Dynamic Discovery

  Mappings between 32-bit Internet addresses and 48-bit Ethernet
  addresses could be accomplished through the Address Resolution
  Protocol (ARP) [5].  Internet addresses are assigned arbitrarily
  on some Internet network.  Each host's implementation must know
  its own Internet address and respond to Ethernet Address
  Resolution packets appropriately.  It should also use ARP to
  translate Internet addresses to Ethernet addresses when needed.

Broadcast Address

  The broadcast Internet address (the address on that network with a
  host part of all binary ones) should be mapped to the broadcast
  Ethernet address (of all binary ones, FF-FF-FF-FF-FF-FF hex).

The use of the ARP dynamic discovery procedure is strongly
recommended.

I know it only says “strongly recommended”, but that carries much more weight than simply “recommended”. Also, RFC 5798 clearly states that the source MAC address of an ethernet frame from the router will be the physical address of the physical router, NOT the virtual MAC address of the virtual router (i.e. gateway). But the virtual router MUST respond to an ARP request with the virtual MAC address of the virtual router. This seems to indicate that an ARP request is the ONLY way to obtain the virtual MAC address of the virtual router.

The W5100 clearly does not work with VRRP. Every other device tested on this network to date has performed flawlessly. The W5100 is broken and should be fixed. Likewise for the W5300. The W3150A+ and W3100A are also broken, but are obsolete, so I don’t expect them to get fixed. I DO think it is in the best interests of Wiznet to fix their broken products which are still in production.

Eugeny, are you a Wiznet employee, or just another user?


#31

My setup:

  • W5100 connected directly to the Windows PC;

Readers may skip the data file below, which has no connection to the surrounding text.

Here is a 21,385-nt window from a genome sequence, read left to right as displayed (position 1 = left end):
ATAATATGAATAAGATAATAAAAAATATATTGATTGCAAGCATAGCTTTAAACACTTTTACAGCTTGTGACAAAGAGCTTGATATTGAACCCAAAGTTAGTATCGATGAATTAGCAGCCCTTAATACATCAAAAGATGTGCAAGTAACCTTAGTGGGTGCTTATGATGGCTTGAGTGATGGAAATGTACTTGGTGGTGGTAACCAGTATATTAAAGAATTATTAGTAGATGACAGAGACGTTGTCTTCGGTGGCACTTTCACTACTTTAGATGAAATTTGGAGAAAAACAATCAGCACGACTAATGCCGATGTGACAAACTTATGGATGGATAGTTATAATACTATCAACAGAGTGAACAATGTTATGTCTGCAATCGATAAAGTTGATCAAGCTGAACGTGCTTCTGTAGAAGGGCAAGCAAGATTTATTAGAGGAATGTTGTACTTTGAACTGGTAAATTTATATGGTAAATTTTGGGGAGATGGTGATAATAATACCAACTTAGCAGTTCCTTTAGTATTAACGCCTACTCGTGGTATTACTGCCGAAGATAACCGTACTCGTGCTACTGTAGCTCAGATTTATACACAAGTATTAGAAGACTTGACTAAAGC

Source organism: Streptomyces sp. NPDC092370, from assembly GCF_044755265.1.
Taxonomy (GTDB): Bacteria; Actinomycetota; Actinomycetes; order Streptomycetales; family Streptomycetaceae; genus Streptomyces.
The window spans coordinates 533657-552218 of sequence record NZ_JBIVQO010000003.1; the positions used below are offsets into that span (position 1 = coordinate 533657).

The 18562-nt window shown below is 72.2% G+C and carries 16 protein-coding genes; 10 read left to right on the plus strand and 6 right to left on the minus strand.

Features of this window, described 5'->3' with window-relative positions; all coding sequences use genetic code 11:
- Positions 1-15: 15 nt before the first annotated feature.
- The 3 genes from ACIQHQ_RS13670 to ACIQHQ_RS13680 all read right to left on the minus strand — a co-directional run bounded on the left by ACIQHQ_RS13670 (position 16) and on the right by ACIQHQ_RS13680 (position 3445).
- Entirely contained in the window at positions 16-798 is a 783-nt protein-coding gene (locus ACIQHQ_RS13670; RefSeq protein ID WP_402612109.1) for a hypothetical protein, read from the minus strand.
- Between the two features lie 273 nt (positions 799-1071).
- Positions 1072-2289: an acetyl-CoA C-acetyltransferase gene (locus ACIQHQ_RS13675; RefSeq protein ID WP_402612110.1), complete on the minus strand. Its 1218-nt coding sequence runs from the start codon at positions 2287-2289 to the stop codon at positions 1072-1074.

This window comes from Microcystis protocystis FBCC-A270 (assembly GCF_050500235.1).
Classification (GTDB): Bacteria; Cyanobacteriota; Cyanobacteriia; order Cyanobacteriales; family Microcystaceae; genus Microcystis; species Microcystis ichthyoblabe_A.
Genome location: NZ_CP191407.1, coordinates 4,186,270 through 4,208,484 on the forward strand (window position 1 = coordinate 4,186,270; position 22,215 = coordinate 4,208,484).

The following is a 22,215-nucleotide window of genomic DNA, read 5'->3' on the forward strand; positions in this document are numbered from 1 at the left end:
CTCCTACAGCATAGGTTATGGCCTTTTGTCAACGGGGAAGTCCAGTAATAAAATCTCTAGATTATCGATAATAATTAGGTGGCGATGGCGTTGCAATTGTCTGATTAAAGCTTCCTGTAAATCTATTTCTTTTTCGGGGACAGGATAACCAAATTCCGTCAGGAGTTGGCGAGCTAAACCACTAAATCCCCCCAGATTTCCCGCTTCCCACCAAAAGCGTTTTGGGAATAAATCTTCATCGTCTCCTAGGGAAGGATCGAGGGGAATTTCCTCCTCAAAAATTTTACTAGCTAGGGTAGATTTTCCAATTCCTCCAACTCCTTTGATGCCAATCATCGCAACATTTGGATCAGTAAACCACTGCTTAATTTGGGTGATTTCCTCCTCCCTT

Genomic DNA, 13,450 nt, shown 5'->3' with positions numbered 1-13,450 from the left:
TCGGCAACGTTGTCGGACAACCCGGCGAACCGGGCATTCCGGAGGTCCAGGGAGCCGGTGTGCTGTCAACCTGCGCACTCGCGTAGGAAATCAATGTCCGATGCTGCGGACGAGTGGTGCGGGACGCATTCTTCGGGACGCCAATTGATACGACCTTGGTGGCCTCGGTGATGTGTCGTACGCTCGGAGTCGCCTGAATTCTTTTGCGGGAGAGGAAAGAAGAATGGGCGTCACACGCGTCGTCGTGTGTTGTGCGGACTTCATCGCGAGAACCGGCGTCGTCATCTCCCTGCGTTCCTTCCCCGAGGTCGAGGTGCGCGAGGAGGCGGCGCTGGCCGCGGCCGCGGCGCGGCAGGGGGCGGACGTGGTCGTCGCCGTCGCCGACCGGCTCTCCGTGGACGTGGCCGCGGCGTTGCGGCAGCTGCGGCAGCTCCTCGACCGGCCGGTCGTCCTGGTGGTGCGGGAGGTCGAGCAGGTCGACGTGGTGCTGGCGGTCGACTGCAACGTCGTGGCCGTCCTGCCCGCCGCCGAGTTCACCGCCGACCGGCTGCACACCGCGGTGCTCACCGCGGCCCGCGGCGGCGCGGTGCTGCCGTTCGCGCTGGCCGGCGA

• W5100 configured with IP=192.168.3.55, mask=255.255.255.0, GW=192.168.3.1;
  • PC configured with 192.168.1.51, mask=255.255.255.0, GW=192.168.3.55;
  • PC running Wireshark.

Configuration is not really valid under production environment, but gives understanding on how W5100 handles the situation

  1. ping

PC sends ping request to the W5100 with source MAC being PC MAC address, and destination MAC being W5100 MAC address. Source IP=192.168.1.51, destination IP=192.168.3.55. I would expect W5100 seeing that source IP is on different subnet than destination IP, thus seeing ARP query asking for MAC address of the 192.168.3.1.

It does not happen; W5100 responds directly to the MAC address of the PC without performing any ARP requests.

  1. connecting to W5100.

Setup: opening socket 0 for listening on port 0x1000, and using telnet 192.168.3.55 4096 to connect.

Connected successfully, see no ARP requests to get MAC of configured gateway - same story, W5100 sends replies back to the same MAC address it got request from.

It seems W5500 has a workaround to the problem introducing FARP bit in the MR:

In Force ARP mode, It forces on sending ARP Request whenever data is
sent.

I do not see this functionality documented for W5100.

One more way to fix the things could be implementing W5100’s operation using MACRAW mode through socket 0 as @Ricky suggested in his reply. It is more complex, will load MCU and force MCU to manage sockets and their concurrency, but you will be free on managing MAC and IP fields of the packets.

I am not WIZnet employee, I am a user who knows about W5100, its architecture and programming slightly more than others.